in the

General Epistles



But be ye doers of the word, and not hearers only, deceiving your own selves. For if any be a hearer of the word, and not a doer, he is like unto a man beholding his natural face in glass: For he beholdeth himself, and goeth his way, and straightway forgetteth what manner of man he was. But whoso looketh into the perfect law of liberty, and continueth therein, he being not a forgetful hearer, but a doer of the work, this man shall be blessed in his deed. If any man among you seem to be religious, and bridleth not his tongue, but deceiveth his own heart, this man’s religion is vain. Pure religion and undefiled before God and the Father is this, To visit the fatherless and widows in their affliction, and to keep himself unspotted from the world. (James 1:22-27)

THE HOLY SPIRIT NEVER EASES His pressure upon us about our salvation with this all-important “if.”


Anyone who is a hearer of the Word but not a doer is self-deceived. His “religion is vain.” His religion is a false make-believe; it is hypocritical pretension. He moves always in the orbit of his polluted self-interests. Sacrifice and holiness are words for the dictionary. They have no part in the spiritual language of his life. To him, consecration is a word that has lost its meaning. But he talks often about a sovereign will that gives him a once-saved-always-saved hope.

“But be ye doers of the word.” The meaning of the Greek text is: “keep on becoming doers of the  word.”  “Keep himself unspotted from the world”–“keep on keeping himself unspotted from the world.” Whoso looketh into the Word and continueth therein is not deceived. This idea of continuous action in the things of God is one of the most emphasized truths in the Greek New Testament.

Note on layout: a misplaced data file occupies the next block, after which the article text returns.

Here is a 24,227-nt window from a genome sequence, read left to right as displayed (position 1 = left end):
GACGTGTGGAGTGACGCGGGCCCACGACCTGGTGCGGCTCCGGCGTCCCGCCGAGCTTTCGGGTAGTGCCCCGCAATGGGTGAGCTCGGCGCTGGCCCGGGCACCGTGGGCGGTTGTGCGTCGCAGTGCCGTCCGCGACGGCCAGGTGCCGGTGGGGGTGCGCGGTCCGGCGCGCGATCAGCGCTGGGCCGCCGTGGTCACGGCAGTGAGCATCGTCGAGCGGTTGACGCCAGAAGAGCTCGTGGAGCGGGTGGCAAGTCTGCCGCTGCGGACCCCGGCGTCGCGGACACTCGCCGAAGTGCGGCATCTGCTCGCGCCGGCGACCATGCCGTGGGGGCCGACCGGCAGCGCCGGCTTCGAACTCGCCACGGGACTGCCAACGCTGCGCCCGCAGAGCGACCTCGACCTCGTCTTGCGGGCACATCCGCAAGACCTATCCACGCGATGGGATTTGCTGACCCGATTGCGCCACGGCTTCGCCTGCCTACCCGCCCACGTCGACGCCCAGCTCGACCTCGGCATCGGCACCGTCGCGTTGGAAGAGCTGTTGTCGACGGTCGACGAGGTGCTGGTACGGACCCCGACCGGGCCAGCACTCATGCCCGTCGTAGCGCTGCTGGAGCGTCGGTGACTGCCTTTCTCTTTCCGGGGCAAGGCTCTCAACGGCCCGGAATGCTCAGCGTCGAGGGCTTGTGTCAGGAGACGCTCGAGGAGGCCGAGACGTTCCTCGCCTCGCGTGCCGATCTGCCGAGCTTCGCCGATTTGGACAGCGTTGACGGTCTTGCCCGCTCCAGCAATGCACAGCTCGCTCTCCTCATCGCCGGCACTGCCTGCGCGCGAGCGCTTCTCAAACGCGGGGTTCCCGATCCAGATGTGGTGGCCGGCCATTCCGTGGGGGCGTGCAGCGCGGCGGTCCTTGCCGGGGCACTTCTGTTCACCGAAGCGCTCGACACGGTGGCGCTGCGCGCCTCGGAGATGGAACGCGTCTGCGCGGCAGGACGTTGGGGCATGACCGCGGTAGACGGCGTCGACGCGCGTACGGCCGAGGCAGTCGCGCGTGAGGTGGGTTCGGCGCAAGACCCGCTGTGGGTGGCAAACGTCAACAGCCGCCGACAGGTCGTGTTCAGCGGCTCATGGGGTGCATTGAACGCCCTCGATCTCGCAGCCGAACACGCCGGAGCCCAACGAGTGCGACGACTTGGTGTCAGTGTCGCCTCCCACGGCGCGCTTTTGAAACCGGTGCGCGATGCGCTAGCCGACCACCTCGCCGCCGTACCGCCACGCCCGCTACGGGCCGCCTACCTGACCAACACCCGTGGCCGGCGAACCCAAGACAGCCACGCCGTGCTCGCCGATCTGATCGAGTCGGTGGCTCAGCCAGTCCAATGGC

One of Isaiah’s prophecies that has mass fulfillment today was quoted by Jesus: “This people draweth nigh unto me with their mouth, and honoureth me with their lips; but their heart is far from me” (Matt. 15:8).

Observe the conditions of the texts: Whoever does not continue in God’s Word; whoever does not bridle his tongue; whoever does not continually keep himself pure and undefiled before God; whoever does not take his share of the world’s sorrow and visit the fatherless and widow; whoever does not keep himself unspotted from the world—he is self-deceived and his religion is in “vain.” If he continues in sin instead of continuing to fulfill the conditions of salvation, he is predestinated to be lost.

There are two more ifs in chapter 2: 8, 9, but we have passed over many ifs in the progress of our argument. In verses 17-26, we read:

 Even so faith, if it hath not works, is dead, being alone…But wilt thou know, O vain man, that faith without works is dead?

Was not Abraham our father justified by works, when he had offered Isaac his son upon the altar?


Seest thou how faith wrought with his works, and by works was faith made perfect?

Likewise also was not Rahab the harlot justified by works, when she had received the messengers, and had sent them out another way?

For as the body without the spirit is dead, so faith without works is dead also.